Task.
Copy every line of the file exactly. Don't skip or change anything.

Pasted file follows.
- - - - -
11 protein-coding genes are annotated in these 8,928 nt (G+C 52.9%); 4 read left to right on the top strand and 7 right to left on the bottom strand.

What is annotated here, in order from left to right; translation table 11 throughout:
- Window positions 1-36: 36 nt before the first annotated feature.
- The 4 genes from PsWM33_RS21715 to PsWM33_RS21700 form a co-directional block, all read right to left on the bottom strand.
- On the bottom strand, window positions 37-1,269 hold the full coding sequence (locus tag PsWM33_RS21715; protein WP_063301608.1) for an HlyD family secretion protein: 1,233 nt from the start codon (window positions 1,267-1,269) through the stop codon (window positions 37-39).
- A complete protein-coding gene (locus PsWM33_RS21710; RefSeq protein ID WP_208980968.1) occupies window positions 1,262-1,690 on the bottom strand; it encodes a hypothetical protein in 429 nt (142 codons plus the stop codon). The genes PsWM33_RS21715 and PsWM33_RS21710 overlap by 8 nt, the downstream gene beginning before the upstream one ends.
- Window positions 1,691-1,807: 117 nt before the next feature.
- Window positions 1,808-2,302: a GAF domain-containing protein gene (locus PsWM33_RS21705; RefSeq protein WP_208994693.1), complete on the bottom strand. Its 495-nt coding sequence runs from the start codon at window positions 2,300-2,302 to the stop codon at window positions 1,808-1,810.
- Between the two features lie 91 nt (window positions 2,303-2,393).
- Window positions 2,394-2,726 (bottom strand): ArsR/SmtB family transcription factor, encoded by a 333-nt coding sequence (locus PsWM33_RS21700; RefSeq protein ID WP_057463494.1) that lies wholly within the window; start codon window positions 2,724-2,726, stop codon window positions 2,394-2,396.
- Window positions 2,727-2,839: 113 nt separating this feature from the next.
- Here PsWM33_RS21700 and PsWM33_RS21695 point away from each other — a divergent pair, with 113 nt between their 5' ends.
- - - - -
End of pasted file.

11 protein-coding genes are annotated in these 8,928 nt (G+C 52.9%); 4 read left to right on the top strand and 7 right to left on the bottom strand.

What is annotated here, in order from left to right; translation table 11 throughout:
- Window positions 1-36: 36 nt before the first annotated feature.
- The 4 genes from PsWM33_RS21715 to PsWM33_RS21700 form a co-directional block, all read right to left on the bottom strand.
- On the bottom strand, window positions 37-1,269 hold the full coding sequence (locus tag PsWM33_RS21715; protein WP_063301608.1) for an HlyD family secretion protein: 1,233 nt from the start codon (window positions 1,267-1,269) through the stop codon (window positions 37-39).
- A complete protein-coding gene (locus PsWM33_RS21710; RefSeq protein ID WP_208980968.1) occupies window positions 1,262-1,690 on the bottom strand; it encodes a hypothetical protein in 429 nt (142 codons plus the stop codon). The genes PsWM33_RS21715 and PsWM33_RS21710 overlap by 8 nt, the downstream gene beginning before the upstream one ends.
- Window positions 1,691-1,807: 117 nt before the next feature.
- Window positions 1,808-2,302: a GAF domain-containing protein gene (locus PsWM33_RS21705; RefSeq protein WP_208994693.1), complete on the bottom strand. Its 495-nt coding sequence runs from the start codon at window positions 2,300-2,302 to the stop codon at window positions 1,808-1,810.
- Between the two features lie 91 nt (window positions 2,303-2,393).
- Window positions 2,394-2,726 (bottom strand): ArsR/SmtB family transcription factor, encoded by a 333-nt coding sequence (locus PsWM33_RS21700; RefSeq protein ID WP_057463494.1) that lies wholly within the window; start codon window positions 2,724-2,726, stop codon window positions 2,394-2,396.
- Window positions 2,727-2,839: 113 nt separating this feature from the next.
- Here PsWM33_RS21700 and PsWM33_RS21695 point away from each other — a divergent pair, with 113 nt between their 5' ends.